Soderbergh’s funny rejoinder about Dobbs “missing” the deleted scene (“I’ll send it to you”) is his favorite way of playing defense throughout the commentary, but the great thing about Soderbergh—the wonkiest of wonky directors—is that he enjoys the intellectual calisthenics of sparring with a tough opponent like Dobbs. And as feisty as he is, Dobbs seems to be having a blast, too. From their exchanges come some keen insights into what happens to scripts when they’re recast through a director’s sensibility, transformed by the actors, and altered by the vast accumulation of decisions made during production and in the editing room. Soderbergh likens it to a grade-school game of “telephone,” where one kid whispers a thought to the next kid in a group, and by the time the message circles around the room, it’s been changed completely. It may be going too far to refer to the screenplay as merely the “blueprint” for a film; after all, the writer is responsible for creating the characters, the story, and a wealth of incidental detail in the margins. But the movie Dobbs imagined—with its emphasis on family ties and connections, and more fully explicated characters across the board—isn’t the movie Soderbergh decided to make. Ironically, one brilliant sequence that did survive the transition completely unchanged was an offscreen shootout that critics widely attributed to Soderbergh! Here’s Dobbs again:


The commentary is full of animated outbursts like that from Dobbs, who gives voice to the multitude of disgruntled writers who aren’t acknowledged for their contributions, are wrongly blamed for decisions they didn’t make, and generally get disrespected in favor of the vaunted auteur. (“Now we know why the Writers Guild is always going on strike,” jokes Soderbergh. “They’re filled with people like Lem.”) And yet, over the course of the commentary, it becomes clearer why films are talked about in terms of their directors instead of their writers. It wouldn’t be accurate to say that Soderbergh was at war with this material; Dobbs is a writer he clearly respects, and had worked with before on Kafka. But the decisions made in the production and post-production phases were Soderbergh’s alone, and those decisions (the use of repetition and overlapping time frames, the focus on Stamp’s relationship with his daughter, and even something as minor as where to place a framed photo in a hallway) resulted in a much different film than Dobbs imagined. Here’s what Soderbergh had to say about it from our interview:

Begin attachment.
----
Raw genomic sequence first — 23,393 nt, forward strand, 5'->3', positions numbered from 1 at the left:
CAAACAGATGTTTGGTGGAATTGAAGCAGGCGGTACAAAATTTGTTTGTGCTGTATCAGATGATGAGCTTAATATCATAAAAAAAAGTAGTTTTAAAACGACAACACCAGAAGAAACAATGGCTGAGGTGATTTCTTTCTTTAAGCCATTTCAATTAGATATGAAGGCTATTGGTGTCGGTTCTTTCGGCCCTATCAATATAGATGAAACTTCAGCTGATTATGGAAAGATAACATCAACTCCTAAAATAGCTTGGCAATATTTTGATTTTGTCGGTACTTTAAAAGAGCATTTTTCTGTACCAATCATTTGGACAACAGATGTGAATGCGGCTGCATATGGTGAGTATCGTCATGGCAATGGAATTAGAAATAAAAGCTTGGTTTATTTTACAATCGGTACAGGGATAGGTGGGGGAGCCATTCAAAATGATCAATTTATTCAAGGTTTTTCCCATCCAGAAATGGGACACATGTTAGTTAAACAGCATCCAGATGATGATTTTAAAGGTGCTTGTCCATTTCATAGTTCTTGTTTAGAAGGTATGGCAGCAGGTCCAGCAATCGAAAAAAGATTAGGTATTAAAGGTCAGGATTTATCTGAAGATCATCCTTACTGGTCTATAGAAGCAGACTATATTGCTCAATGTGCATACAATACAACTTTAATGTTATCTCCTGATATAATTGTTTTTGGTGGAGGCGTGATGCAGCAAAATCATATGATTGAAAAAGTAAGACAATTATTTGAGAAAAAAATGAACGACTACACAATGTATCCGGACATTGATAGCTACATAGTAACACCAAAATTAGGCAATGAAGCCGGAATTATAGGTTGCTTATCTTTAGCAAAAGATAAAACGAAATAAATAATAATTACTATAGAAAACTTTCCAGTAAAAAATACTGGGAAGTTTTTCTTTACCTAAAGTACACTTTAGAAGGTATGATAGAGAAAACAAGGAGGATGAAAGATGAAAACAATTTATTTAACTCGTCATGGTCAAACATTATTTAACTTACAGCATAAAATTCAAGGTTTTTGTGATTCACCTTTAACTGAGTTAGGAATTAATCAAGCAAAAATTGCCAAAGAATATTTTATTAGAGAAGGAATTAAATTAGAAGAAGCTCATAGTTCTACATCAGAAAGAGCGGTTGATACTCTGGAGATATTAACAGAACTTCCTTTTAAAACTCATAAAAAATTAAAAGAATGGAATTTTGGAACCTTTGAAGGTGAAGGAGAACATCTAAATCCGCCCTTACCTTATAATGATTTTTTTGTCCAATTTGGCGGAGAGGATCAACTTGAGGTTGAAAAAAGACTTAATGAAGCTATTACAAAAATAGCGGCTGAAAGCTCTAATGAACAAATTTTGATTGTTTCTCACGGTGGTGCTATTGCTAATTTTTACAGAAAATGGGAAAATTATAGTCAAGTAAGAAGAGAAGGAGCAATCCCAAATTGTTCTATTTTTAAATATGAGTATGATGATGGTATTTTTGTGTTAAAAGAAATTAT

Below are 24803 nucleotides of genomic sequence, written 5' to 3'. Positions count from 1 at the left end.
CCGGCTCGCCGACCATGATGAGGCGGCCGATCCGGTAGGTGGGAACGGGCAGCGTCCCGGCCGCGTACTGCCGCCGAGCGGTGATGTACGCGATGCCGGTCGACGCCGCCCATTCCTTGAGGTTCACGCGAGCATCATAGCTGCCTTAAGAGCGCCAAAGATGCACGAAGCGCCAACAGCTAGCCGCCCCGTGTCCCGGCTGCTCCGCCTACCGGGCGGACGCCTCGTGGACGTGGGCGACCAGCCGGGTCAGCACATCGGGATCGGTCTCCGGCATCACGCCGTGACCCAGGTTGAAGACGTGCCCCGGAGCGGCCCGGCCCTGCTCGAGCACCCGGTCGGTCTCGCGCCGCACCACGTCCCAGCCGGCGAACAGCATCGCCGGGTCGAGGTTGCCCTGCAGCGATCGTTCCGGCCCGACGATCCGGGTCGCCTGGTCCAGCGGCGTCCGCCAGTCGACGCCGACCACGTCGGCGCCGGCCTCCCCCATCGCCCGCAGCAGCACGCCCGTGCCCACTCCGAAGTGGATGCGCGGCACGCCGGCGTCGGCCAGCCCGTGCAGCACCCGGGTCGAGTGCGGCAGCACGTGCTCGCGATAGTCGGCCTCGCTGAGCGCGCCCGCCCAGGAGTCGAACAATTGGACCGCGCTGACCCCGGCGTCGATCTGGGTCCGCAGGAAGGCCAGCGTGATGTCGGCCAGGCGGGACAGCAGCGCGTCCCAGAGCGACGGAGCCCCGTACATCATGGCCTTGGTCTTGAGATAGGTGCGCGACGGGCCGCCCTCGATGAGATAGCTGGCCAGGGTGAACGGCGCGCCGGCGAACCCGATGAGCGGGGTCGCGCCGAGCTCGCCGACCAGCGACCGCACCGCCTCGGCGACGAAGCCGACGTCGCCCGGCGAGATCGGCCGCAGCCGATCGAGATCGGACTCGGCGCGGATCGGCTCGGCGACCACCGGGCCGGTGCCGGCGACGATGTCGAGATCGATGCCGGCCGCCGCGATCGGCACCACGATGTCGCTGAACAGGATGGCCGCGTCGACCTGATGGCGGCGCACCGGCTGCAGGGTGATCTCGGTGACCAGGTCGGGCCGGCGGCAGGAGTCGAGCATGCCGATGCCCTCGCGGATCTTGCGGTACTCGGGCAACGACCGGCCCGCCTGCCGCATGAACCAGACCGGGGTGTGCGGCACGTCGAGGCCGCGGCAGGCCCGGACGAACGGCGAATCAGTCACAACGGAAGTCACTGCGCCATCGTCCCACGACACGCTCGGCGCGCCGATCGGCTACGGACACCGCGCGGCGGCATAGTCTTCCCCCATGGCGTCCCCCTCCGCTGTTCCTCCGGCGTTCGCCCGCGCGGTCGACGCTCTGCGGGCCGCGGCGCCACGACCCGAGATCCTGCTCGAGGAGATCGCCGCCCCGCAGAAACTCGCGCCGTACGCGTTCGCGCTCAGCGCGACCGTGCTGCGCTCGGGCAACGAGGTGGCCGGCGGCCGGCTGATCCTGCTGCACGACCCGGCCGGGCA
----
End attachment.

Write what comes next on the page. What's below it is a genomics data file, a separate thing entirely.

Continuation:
"You know, there are problems with my movies. It's not like he's imagining things. But I think our tastes are a little different, and I think… it's not an excuse, but I keep telling him, "You need to go make a movie. Because you will then either have a lot more or a lot less respect for what I do, because right now, you have the best of all worlds. You just get to sit back and take shots at me from the roof of a building, while I'm down in the courtyard."


The lesson to take away from the Limey commentary is this: When a director and a writer have competing visions for a film, the writer always loses. And when a director and a writer have compatible visions for a film, the writer still loses, because two people are never going to imagine a movie in precisely the same way. As Dobbs admits upfront, it’s “a hopeless profession,” but what makes The Limey commentary so fascinating—and as compelling as the movie itself, which is one of Soderbergh’s best—is that the push-and-pull of the process is right out there in the open, ready to be fought over. If only all filmmakers were so candid.

Coming Up:

Next week: Eyes Wide Shut

Feb. 26: Heavenly Creatures

Mar. 5: Femme Fatale

Mar. 12: Beau Travail